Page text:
Multiplying a figure by a decimal is fairly straightforward and follows the same pattern as a long multiplication sum. One method is to multiply any decimals by ten, a hundred or whatever is necessary to make them into whole numbers then divide the result by the same figure. However, we will look at what I prefer to do as it is slightly simpler:
The long multiplication sum is made using the digits without the decimal points. The decimal point is very important but will come back in later on, once the digits of the answer are in place. Encourage your child to make an estimate of the answer at this stage; 8 x 4 = 32 so that will do as a good reference point.
Going back to the long multiplication method, we times 85 by 1 (85) and put the answer in the first row of the intermediate answer. Secondly, insert a zero in the rightmost column of the second row and work out 4 x 5 (20, so write in 0 and carry the 2) and 4 x 8 (32, add the 2 that we carried over, = 34)
Add the resulting answers together and here is the trick. How many digits were there after the decimal points in the figures we multiplied? The answer is two, 8. 5 and 4. 1, so that is how many digits will be after the decimal point in the answer.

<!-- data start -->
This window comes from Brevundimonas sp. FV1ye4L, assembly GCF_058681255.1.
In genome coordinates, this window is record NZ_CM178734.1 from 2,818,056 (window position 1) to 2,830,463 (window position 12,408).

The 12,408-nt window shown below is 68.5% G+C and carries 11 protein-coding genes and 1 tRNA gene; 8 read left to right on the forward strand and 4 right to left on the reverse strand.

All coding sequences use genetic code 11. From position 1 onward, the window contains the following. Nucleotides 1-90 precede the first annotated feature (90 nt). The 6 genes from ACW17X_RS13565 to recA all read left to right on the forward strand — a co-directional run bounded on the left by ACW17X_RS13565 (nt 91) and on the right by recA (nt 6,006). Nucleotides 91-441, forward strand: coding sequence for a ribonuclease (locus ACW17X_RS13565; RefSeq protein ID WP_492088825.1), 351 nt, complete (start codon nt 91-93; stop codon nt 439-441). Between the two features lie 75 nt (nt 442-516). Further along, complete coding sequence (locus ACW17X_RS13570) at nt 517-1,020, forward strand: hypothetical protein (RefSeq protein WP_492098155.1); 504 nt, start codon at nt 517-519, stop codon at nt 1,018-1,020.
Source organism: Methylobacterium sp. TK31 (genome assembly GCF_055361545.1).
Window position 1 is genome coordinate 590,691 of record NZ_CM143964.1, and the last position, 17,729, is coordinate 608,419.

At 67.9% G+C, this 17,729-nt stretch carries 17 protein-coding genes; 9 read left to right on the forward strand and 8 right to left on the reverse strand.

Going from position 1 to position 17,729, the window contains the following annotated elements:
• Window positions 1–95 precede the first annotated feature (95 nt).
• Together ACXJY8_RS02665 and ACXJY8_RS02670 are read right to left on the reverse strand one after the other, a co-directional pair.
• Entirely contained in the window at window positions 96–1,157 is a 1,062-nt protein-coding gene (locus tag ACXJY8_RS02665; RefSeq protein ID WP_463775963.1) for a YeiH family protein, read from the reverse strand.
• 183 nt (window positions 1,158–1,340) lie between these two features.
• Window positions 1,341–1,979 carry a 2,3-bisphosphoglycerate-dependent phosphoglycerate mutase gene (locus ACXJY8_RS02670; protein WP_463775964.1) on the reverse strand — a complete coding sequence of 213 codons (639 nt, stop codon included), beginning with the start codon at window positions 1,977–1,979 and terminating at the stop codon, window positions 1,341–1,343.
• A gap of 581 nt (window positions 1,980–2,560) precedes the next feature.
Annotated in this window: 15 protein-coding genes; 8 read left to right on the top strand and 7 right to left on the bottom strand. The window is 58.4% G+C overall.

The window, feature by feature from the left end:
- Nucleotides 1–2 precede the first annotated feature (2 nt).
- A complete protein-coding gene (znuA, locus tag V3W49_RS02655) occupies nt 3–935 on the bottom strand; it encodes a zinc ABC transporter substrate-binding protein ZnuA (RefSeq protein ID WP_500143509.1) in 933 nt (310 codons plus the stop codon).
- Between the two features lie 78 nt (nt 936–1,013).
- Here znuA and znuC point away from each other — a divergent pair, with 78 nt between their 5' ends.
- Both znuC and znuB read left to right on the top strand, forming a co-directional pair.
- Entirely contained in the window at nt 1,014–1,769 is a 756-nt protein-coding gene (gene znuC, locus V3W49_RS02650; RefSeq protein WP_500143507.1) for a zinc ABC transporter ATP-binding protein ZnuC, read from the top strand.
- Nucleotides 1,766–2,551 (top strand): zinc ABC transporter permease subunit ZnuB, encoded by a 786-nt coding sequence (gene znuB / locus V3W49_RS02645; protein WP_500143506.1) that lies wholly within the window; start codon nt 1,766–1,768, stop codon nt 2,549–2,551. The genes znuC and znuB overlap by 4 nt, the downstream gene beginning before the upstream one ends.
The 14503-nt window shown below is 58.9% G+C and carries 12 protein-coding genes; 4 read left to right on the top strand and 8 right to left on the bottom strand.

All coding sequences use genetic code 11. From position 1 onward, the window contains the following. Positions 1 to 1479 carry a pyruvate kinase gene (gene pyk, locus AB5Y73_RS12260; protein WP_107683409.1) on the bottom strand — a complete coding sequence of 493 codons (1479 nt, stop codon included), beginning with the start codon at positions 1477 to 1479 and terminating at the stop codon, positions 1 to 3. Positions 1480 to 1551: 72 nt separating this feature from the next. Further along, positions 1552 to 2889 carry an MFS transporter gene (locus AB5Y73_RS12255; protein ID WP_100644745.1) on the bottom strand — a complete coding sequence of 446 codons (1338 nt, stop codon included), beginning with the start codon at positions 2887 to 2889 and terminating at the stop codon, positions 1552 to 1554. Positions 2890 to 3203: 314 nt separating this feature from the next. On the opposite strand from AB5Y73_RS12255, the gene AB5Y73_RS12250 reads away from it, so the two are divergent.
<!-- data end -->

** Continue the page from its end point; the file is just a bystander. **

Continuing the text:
The answer of 3485 will become 34.85 and of course, this fits in with the estimate of 'about 32'.
This is a fairly intimidating thing to do without practice but you are unlikely to get a very hard question at this level. The key is to make the numbers whole and carry out long or short division and whatever the answer is, it will be the same as when the decimal points are in.
We would normally look for an approximate answer but that's asking a lot for a 10-year-old. Instead, move straight to the calculation.
If we multiply the numbers by 100 then we get whole numbers. Following the technique described previously, we make 980 and 7. As we have done the same thing to both sides of the question then the division sum will give exactly the same answer to the sum 9.8 ÷ 0.07.
Setting it out as a short division sum, we get:
Carrying this through, we get the following:
Don't forget that zero, when divided by any other number, will always be zero. Similarly, any number divided by one will equal that number. E.g. 44 ÷ 1 = 44 and 0 ÷ 14 = 0. It is impossible to divide any number by zero.
The answer we made for our whole number sum is exactly the same as the answer to the decimal sum. The answer is 140.